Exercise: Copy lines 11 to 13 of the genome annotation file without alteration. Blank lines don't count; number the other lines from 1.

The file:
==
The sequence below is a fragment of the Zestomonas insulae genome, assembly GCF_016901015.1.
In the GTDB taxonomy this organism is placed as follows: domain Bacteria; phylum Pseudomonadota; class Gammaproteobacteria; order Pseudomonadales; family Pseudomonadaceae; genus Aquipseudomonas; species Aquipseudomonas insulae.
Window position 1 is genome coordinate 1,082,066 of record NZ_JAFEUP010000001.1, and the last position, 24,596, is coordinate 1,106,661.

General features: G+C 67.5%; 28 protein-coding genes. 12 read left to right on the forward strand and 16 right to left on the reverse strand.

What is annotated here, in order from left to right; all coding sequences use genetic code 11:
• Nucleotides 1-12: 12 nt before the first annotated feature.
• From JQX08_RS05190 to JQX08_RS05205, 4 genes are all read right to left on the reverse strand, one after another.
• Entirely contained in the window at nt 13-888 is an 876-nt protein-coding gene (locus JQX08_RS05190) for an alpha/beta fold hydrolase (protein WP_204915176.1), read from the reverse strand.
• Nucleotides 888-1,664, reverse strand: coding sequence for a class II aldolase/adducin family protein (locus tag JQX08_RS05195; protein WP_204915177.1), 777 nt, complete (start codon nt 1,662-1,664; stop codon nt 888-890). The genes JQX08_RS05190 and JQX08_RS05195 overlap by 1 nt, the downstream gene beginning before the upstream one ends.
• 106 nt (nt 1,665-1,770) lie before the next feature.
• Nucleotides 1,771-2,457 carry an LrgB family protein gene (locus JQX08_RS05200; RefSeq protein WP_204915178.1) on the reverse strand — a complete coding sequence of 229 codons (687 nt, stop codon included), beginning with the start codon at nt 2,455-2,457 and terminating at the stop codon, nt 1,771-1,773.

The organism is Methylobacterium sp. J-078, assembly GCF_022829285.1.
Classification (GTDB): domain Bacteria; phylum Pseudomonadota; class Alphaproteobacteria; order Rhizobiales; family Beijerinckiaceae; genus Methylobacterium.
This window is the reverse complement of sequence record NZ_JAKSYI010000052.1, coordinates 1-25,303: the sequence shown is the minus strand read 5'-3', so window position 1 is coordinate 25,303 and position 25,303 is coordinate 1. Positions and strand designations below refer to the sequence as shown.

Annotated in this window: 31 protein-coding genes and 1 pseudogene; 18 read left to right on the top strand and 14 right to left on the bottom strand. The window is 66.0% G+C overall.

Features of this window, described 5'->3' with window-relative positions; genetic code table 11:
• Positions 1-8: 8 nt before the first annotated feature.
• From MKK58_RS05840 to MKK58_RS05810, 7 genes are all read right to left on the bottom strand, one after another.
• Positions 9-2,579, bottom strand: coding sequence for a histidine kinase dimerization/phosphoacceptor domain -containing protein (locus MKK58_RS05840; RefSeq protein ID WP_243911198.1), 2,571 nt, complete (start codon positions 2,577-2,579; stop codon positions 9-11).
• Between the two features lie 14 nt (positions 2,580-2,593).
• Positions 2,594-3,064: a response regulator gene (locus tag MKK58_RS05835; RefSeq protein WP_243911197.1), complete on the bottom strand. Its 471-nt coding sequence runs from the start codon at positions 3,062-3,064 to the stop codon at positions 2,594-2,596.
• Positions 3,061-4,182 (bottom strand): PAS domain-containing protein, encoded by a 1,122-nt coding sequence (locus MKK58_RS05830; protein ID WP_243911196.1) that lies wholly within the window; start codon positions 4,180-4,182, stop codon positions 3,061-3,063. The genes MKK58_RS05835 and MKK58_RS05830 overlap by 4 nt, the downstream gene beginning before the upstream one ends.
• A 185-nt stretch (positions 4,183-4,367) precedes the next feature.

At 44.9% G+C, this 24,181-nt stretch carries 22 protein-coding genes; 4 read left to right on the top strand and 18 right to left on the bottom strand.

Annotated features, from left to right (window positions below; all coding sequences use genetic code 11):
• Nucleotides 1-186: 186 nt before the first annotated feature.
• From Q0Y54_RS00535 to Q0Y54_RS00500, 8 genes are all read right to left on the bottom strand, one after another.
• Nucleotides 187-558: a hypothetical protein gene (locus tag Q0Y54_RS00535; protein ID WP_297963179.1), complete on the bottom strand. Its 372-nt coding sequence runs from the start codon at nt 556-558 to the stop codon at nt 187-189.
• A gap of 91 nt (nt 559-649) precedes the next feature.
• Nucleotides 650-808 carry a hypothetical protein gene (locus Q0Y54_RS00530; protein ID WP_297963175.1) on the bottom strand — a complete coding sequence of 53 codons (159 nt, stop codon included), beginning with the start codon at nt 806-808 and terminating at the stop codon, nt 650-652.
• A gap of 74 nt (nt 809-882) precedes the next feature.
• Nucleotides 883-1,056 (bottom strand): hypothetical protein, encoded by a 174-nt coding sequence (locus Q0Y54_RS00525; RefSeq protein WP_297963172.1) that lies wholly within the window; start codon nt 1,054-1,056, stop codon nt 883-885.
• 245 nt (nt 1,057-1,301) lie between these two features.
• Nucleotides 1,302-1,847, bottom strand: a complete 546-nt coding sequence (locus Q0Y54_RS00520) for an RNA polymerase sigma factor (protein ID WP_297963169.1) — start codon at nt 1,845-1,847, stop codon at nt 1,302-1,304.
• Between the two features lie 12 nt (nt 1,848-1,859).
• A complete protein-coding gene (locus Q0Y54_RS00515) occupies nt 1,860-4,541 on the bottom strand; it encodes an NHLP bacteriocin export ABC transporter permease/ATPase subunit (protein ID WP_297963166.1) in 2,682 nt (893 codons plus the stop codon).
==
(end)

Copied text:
• Nucleotides 1,771-2,457 carry an LrgB family protein gene (locus JQX08_RS05200; RefSeq protein WP_204915178.1) on the reverse strand — a complete coding sequence of 229 codons (687 nt, stop codon included), beginning with the start codon at nt 2,455-2,457 and terminating at the stop codon, nt 1,771-1,773.

The organism is Methylobacterium sp. J-078, assembly GCF_022829285.1.
Classification (GTDB): domain Bacteria; phylum Pseudomonadota; class Alphaproteobacteria; order Rhizobiales; family Beijerinckiaceae; genus Methylobacterium.